Using palettes or Indexed color scheme is pretty exotic these days where most of graphic cards, printers and other devices nicely render full pixel formats of 24 bits per pixel or more. So, I'm curious why you may need it. Are you sure you really need it?
If you really need to improve performance of the process you describe, the remedy could be very typical for performance problem of the search. This is using some redundancy
]) and some caching algorithm
You can create some intermediate lookup table
used to narrow down the search in one or two steps. Here is a simple example: you can divide all the RGB color space in smaller cubes. The cube can be positioned using the record
RStart, GStart, BStart, Size
; you can make all cubes of the same size, so
will be a constant, and the structure will be just index
IndexR, IndexG, IndexB
. Each input color can be calculated as belonging to some cube in one step. To find a point in a palette, create a lookup structure in the form of dictionary
is the index if the cube described above; and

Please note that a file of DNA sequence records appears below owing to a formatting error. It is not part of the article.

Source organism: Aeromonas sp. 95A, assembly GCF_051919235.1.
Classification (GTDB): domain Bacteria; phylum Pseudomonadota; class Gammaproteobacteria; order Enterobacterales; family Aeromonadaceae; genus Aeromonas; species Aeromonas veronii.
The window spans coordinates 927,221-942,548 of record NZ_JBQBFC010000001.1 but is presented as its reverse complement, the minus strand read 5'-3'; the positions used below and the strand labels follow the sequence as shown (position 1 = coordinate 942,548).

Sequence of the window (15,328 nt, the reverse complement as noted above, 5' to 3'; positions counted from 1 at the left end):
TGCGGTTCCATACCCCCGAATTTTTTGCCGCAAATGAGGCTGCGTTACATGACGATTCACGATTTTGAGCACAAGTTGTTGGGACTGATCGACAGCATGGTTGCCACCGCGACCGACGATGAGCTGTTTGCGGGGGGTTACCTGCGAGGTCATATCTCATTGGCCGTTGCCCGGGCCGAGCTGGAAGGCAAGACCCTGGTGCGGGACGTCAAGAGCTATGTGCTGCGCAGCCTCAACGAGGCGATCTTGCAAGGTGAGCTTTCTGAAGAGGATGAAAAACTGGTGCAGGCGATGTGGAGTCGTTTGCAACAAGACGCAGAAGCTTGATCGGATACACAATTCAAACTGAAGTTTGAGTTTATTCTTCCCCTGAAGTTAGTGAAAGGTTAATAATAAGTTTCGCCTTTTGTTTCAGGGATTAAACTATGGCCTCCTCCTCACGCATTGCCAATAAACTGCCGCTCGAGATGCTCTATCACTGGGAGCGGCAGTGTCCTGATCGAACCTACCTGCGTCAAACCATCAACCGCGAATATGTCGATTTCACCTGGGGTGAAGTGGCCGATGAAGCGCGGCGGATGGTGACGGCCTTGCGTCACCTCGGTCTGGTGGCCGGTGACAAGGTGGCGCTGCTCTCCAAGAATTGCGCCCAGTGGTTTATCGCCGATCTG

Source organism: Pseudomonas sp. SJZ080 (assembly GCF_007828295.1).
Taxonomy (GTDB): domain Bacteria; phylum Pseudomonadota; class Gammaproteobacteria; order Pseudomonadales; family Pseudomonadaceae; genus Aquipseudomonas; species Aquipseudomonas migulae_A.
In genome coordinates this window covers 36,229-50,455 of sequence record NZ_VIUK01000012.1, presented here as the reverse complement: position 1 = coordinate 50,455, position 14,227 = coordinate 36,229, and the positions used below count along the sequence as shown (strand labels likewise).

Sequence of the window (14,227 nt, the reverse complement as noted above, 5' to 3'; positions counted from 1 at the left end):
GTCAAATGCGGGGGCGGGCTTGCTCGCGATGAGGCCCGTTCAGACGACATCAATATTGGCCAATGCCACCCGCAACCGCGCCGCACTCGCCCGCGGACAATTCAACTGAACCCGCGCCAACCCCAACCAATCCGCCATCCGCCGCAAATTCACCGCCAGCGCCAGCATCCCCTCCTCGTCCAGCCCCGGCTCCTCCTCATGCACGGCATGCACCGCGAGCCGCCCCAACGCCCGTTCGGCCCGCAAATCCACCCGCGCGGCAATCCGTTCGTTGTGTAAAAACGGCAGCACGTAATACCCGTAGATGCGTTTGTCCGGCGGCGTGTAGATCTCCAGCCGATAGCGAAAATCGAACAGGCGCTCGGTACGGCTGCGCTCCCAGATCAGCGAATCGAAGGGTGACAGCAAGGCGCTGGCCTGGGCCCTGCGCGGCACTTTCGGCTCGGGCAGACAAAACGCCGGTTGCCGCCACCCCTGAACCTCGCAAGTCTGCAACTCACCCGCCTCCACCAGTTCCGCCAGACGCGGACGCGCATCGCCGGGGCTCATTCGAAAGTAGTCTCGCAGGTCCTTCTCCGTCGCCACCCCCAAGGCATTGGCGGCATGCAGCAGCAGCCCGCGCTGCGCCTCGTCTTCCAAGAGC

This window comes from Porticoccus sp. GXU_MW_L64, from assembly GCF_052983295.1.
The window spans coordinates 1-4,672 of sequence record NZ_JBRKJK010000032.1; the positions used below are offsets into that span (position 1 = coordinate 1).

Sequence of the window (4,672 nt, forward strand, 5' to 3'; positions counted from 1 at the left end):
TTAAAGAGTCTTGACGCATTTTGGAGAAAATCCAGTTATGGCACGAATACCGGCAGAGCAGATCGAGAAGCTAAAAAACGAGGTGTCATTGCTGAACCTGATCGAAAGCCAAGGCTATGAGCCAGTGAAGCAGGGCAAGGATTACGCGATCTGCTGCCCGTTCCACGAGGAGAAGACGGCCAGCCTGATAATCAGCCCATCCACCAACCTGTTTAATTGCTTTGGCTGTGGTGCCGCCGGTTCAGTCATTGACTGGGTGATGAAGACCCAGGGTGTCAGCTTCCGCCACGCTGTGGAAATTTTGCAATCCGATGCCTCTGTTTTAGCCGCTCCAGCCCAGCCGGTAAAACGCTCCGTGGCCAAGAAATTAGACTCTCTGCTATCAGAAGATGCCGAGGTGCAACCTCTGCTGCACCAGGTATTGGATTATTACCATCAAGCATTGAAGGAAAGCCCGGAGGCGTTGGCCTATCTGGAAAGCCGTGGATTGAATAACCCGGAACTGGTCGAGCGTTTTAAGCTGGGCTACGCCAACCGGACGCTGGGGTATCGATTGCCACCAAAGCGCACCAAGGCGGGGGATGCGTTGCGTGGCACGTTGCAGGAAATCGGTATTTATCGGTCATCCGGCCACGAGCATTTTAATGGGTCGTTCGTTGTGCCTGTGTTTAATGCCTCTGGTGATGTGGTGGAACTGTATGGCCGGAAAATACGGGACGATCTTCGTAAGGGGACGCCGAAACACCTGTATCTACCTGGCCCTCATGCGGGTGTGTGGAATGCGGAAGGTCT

PalettPointList = System.Collections.Generic.Dictionary<Color>
should list all the palette points getting into the list. You should select the size of the cube the way each cube contained at least one palette point, but not too many palette points in each cube. If the palette is very non-uniform, you can possibly optimize the lookup structure by using non-constant cube size and/or using parallelepipeds instead of cubes or possibly by introducing more them one level of hierarchy.
You need to play with the set of your palettes and the algorithm to figure our the way to get caching mechanism close to the optimum and meed your performance requirements.